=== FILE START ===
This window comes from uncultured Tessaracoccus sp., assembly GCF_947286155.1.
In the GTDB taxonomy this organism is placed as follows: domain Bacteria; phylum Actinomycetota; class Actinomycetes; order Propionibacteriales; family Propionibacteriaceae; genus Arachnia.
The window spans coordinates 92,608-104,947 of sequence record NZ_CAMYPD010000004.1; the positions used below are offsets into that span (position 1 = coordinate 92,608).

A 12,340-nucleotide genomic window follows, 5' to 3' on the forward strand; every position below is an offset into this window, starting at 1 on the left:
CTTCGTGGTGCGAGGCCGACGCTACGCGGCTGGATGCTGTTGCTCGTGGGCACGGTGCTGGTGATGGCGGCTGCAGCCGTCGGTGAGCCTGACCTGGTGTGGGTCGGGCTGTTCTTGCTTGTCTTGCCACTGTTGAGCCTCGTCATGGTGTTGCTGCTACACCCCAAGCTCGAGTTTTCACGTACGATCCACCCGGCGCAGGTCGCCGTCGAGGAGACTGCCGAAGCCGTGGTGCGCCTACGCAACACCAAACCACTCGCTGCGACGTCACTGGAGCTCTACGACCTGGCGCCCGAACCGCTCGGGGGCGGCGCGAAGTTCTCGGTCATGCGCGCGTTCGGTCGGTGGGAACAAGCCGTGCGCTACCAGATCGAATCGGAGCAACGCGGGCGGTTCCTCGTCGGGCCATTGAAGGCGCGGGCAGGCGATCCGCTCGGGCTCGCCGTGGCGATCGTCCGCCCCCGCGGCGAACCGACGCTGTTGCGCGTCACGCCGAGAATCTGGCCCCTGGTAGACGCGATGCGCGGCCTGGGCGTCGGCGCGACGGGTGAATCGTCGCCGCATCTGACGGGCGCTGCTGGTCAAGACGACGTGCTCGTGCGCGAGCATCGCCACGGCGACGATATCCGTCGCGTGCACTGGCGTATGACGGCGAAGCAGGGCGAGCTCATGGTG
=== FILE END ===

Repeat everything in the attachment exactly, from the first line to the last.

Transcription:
This window comes from uncultured Tessaracoccus sp., assembly GCF_947286155.1.
In the GTDB taxonomy this organism is placed as follows: domain Bacteria; phylum Actinomycetota; class Actinomycetes; order Propionibacteriales; family Propionibacteriaceae; genus Arachnia.
The window spans coordinates 92,608-104,947 of sequence record NZ_CAMYPD010000004.1; the positions used below are offsets into that span (position 1 = coordinate 92,608).

A 12,340-nucleotide genomic window follows, 5' to 3' on the forward strand; every position below is an offset into this window, starting at 1 on the left:
CTTCGTGGTGCGAGGCCGACGCTACGCGGCTGGATGCTGTTGCTCGTGGGCACGGTGCTGGTGATGGCGGCTGCAGCCGTCGGTGAGCCTGACCTGGTGTGGGTCGGGCTGTTCTTGCTTGTCTTGCCACTGTTGAGCCTCGTCATGGTGTTGCTGCTACACCCCAAGCTCGAGTTTTCACGTACGATCCACCCGGCGCAGGTCGCCGTCGAGGAGACTGCCGAAGCCGTGGTGCGCCTACGCAACACCAAACCACTCGCTGCGACGTCACTGGAGCTCTACGACCTGGCGCCCGAACCGCTCGGGGGCGGCGCGAAGTTCTCGGTCATGCGCGCGTTCGGTCGGTGGGAACAAGCCGTGCGCTACCAGATCGAATCGGAGCAACGCGGGCGGTTCCTCGTCGGGCCATTGAAGGCGCGGGCAGGCGATCCGCTCGGGCTCGCCGTGGCGATCGTCCGCCCCCGCGGCGAACCGACGCTGTTGCGCGTCACGCCGAGAATCTGGCCCCTGGTAGACGCGATGCGCGGCCTGGGCGTCGGCGCGACGGGTGAATCGTCGCCGCATCTGACGGGCGCTGCTGGTCAAGACGACGTGCTCGTGCGCGAGCATCGCCACGGCGACGATATCCGTCGCGTGCACTGGCGTATGACGGCGAAGCAGGGCGAGCTCATGGTG